In the last six posts I have drawn on my experience of community development to discuss the six kinds of asset identified by Asset Based Community Development (ABCD).
Maybe they don’t mention spiritual assets because all assets are spiritual. However, spirituality is important to help us find assets in our communities.
One common mistake is to think of spirituality as something inchoate, out there. Spirit floats around, influencing us in certain difficult to define ways.
This is fantasy, not spirituality. I’ve suggested in a previous post that spirituality is paying attention. Perhaps we could say spirituality draws our attention to things and embodies meaning in things. Science often gets the blame for disenchanting the world. Science works because scientists pay attention.
No, it is the false spirituality that opposes the spiritual and material that disenchants the world.
It is easy to plan bleak housing estates through utilitarian analysis, where everyone gets exactly what they need to be happy. It doesn’t work and never has.
So, what does work? People live meaningful lives in communities where people work together to contribute to their local economy. The neo-liberal mindset associates wealth with the corporations, who draw wealth out of our neighbourhoods. They don’t see the sustainable wealth rooted in every neighbourhood.
Unstructured Meeting Places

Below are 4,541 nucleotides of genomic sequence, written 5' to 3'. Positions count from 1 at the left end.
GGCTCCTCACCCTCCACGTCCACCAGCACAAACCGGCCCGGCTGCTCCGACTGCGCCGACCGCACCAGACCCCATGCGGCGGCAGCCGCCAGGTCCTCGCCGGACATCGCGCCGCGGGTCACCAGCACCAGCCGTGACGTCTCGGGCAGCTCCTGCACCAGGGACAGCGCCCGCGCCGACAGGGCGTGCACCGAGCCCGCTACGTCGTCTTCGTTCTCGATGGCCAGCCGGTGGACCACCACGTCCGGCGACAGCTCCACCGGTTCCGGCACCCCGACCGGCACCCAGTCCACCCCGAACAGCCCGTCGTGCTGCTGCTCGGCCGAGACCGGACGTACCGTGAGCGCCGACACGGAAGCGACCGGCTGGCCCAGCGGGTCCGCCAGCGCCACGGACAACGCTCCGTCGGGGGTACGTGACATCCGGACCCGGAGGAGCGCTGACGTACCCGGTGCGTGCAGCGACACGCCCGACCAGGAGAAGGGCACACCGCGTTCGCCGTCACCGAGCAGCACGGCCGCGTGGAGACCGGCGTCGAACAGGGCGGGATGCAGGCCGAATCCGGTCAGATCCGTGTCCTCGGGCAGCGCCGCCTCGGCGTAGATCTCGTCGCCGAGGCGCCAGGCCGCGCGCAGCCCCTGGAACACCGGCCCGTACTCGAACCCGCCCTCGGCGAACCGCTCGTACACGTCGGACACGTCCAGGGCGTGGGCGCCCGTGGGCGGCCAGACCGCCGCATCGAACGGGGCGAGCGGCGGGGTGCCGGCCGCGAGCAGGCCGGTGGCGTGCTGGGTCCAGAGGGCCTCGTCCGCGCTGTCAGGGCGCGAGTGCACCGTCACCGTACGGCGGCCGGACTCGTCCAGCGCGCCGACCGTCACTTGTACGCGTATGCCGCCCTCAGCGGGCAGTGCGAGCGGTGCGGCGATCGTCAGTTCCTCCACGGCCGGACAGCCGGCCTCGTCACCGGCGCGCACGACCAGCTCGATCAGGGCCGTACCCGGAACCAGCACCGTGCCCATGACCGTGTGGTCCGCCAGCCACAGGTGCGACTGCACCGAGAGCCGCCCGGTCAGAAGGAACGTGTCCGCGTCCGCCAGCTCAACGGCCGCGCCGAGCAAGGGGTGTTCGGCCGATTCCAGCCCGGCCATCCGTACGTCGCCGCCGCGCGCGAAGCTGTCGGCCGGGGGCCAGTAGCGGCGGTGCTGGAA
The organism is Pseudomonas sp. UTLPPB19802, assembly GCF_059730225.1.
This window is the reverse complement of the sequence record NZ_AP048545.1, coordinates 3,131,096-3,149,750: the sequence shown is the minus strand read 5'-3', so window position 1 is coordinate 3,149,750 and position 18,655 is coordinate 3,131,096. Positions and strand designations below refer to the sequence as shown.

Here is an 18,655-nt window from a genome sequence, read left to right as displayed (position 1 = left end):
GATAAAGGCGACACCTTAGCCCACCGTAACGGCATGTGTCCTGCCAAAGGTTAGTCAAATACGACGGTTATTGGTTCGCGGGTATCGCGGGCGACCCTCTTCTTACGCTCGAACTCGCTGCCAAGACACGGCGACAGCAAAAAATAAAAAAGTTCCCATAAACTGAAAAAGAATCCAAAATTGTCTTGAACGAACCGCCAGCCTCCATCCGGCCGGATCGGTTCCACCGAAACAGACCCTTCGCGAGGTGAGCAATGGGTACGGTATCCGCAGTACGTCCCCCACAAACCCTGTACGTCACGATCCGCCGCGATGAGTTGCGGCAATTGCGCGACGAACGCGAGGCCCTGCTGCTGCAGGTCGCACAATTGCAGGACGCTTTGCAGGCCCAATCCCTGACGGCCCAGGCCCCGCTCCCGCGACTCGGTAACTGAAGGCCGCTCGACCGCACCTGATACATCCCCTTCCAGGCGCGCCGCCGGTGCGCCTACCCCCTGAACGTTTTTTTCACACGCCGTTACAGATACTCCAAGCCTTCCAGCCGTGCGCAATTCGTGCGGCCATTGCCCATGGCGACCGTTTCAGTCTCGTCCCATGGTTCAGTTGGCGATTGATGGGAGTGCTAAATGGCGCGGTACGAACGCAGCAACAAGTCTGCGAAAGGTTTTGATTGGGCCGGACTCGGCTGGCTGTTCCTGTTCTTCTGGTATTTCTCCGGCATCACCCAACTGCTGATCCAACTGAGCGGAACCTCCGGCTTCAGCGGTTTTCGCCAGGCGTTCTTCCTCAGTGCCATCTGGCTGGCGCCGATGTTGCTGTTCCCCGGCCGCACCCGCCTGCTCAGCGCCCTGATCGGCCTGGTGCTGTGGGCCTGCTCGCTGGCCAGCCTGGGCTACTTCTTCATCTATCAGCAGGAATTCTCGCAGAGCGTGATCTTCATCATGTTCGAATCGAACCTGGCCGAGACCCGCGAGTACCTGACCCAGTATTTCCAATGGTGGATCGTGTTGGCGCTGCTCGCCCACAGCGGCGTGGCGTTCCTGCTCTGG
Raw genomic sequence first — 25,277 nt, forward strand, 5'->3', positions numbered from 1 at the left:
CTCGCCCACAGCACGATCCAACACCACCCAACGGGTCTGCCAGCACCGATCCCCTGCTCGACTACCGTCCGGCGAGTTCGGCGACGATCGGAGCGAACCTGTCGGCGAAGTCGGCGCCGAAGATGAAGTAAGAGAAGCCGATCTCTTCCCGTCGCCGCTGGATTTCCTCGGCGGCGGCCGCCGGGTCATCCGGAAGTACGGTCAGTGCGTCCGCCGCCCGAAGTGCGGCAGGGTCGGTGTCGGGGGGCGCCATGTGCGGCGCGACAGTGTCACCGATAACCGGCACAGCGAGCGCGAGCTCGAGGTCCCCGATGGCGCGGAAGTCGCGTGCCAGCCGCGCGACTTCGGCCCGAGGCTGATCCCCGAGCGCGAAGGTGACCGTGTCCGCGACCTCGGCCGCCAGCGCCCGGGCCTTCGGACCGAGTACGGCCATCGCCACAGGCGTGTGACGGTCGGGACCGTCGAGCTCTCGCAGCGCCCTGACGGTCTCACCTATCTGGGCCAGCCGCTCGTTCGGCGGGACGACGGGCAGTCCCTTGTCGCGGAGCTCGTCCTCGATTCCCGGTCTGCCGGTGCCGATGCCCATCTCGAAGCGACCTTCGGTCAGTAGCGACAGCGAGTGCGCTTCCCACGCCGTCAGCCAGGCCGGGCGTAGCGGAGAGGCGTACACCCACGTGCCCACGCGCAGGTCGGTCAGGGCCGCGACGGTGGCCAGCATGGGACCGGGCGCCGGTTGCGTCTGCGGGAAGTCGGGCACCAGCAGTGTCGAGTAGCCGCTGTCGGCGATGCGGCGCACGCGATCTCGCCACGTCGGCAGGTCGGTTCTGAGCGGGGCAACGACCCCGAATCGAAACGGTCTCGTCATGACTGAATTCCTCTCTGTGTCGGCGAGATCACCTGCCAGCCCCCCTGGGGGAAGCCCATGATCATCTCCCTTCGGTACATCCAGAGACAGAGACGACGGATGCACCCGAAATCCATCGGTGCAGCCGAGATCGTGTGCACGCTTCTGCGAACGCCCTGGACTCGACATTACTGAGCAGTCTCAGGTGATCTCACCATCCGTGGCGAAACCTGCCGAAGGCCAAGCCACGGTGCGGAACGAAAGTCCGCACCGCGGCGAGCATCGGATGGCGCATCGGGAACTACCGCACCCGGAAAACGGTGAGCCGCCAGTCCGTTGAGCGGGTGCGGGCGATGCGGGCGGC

The first priority of every neighbourhood is to provide the spaces in which community takes place. Unstructured meeting places allow people to identify problems and new opportunities. It is where care for those who need it can be worked out.
This is not to say we must isolate every neighbourhood from the world. Each neighbourhood has its unique combination of assets and these form the offers it makes to other neighbourhoods. Residents work in other neighbourhoods and contribute to their local economies.
We must see the economy not as corporations and financial markets. An economy that supports everyone is fractal. Each small part has smaller parts that contribute to the whole. This way we have an economy able to withstand fluctuations; the failure of one business should have a limited impact.
Spirituality and Economics
It is interesting that as we understand spirituality as immaterial and somehow out there, we do the same to economics. These days we conceive it as something that happens between stock exchanges and mediated by machines. We see “boom and bust” market fluctuations and think they are a law of nature. “Boom and bust” is inevitable if unaccountable people gamble on financial markets.
How can we help local economies resist the fluctuations generated by the formal economy? There are experiments with local currencies and other approaches to make an economic space in which local economies can grow. These are the means to can capitalise on previously unrecognised local assets.
If they are going to work, it means we need to pay attention to the local assets that can build each neighbourhood into the new national localised economy.
If you know of any experiments designed to support local economies, why not share them here?